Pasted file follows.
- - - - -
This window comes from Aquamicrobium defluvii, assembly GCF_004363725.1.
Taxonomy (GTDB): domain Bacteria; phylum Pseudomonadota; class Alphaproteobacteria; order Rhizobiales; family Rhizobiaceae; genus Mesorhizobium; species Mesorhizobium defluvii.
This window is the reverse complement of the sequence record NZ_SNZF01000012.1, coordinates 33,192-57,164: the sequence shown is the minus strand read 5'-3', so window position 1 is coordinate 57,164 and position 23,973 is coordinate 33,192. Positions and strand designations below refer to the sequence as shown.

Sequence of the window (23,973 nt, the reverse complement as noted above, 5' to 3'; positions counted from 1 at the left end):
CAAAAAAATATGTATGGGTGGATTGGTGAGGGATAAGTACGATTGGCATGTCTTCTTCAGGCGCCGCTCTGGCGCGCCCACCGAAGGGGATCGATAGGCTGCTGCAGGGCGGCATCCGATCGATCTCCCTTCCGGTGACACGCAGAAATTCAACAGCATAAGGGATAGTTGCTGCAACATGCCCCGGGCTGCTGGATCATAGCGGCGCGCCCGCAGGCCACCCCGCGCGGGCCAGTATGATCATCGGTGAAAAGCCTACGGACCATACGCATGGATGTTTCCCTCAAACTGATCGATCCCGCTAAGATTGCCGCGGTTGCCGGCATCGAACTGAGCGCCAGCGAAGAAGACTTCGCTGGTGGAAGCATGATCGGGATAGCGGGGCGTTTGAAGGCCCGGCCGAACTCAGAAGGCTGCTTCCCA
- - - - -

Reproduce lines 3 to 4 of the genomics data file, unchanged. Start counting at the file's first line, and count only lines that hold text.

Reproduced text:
This window is the reverse complement of the sequence record NZ_SNZF01000012.1, coordinates 33,192-57,164: the sequence shown is the minus strand read 5'-3', so window position 1 is coordinate 57,164 and position 23,973 is coordinate 33,192. Positions and strand designations below refer to the sequence as shown.

Sequence of the window (23,973 nt, the reverse complement as noted above, 5' to 3'; positions counted from 1 at the left end):